The Secret Loves of Geeks is a follow-up to the previous anthology The Secret Loves of Geek Girls, which I admittedly need to read as well. I’ve been seeing this one pop up on my Twitter feed for the last couple weeks as its release date came and went. Ultimately, the cover, with its multitude of meme-themed cats and the big-name contributors really convinced me to pick this one up as I was browsing through a comic store. Anthologies have always been a draw for me, as they give me a way to discover new artists while reading a diverse collection of stories. So far I’ve reviewed two anthologies focusing on romance and sex, and I’m glad to be able to add this one to the list as it definitely doesn’t disappoint in its content.
If the name hasn’t given it away, this anthology features prose stories and comics from a diverse cast of creators, artists, writers of geek culture about their most heartbreaking or uplifting tales of love, sex, and dating. It includes contributions from such professionals as: Patrick Rothfuss (Name of the Wind), Margaret Atwood (The Handmaid’s Tale), Hope Larson (Batgirl), Chris Roberson (iZombie), and Jamie McKelvie (The Wicked + The Divine). The anthology is edited by Hope Nicholson and is currently published by Dark Horse.
The stories featured range from weekend-long relationships at conventions to the sentimentality of certain shows and media to learning about one’s sexuality through media. All of these stories have a few key themes in common though like the relationships that develop with the media we watch and how people relate to and learn from the characters they read about and watch in movies or TV shows. This then comes back to the issue of representation in comics and geek media, an issue that’s become more and more talked about as big blockbusters come out in theaters like Black Panther and Wonder Woman. As we see through many of these stories, people need characters to relate to in media, especially kids who may be questioning their sexuality or identity. It not only helps them come to terms with what they’re feeling but makes them better able to feel confident about themselves.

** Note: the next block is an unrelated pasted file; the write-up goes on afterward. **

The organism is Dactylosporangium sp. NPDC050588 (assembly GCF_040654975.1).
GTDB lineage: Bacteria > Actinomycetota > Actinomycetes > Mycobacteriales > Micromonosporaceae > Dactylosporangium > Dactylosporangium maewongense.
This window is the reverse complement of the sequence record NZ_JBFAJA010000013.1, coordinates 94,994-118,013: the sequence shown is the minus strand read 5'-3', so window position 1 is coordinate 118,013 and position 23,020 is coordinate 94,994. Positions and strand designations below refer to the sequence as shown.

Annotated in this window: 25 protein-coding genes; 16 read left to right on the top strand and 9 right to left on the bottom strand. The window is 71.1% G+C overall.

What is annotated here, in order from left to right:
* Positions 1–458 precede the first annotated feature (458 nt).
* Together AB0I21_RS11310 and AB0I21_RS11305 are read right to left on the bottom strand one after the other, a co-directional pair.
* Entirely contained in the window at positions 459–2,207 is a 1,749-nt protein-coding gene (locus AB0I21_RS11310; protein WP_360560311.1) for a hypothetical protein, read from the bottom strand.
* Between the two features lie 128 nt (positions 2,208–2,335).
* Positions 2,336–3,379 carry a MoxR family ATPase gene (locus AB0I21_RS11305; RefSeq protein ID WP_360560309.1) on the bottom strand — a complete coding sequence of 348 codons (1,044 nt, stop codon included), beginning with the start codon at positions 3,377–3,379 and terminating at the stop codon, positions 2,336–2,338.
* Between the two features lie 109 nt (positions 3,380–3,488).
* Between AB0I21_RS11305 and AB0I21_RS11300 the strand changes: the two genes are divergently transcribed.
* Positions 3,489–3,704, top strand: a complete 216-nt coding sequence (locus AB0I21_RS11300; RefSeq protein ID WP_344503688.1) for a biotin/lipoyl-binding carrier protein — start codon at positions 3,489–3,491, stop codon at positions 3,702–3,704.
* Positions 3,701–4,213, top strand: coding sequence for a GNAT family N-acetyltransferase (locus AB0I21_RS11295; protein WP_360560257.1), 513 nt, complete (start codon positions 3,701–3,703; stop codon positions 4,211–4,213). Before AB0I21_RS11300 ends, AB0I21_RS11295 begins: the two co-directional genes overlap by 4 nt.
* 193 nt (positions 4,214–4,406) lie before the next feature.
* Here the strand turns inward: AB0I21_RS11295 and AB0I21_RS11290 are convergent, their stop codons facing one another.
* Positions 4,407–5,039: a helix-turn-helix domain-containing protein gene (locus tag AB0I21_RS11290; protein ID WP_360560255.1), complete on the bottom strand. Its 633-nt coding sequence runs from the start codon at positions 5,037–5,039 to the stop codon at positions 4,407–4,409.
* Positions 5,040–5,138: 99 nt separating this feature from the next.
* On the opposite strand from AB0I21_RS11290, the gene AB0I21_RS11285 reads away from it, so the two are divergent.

In more ways than one, the media we consume can affect our lives in huge ways. Below, I’d like to highlight four stories from this anthology that I thought were particularly good or telling about our relationship with media:
- “Being the Slayer” by Gwen Benaway – This prose essay was one of the first to hook me in this anthology. It tells the story of Benaway’s relationship to the TV character Buffy from Buffy the Vampire Slayer and how she helped Benaway come to terms with being trans. This was the first time I’ve thought of Buffy in a trans lens, but the more I read, the more it made sense. Both Benaway and Buffy struggled with the dissonance between what they felt they wanted and who they really were. For Buffy, she just wants to be a normal teenage girl who goes to parties and has normal relationship, but her destiny as a Slayer keeps interrupting. It’s a very interesting take and honestly makes me want to rewatch the show through the trans lens.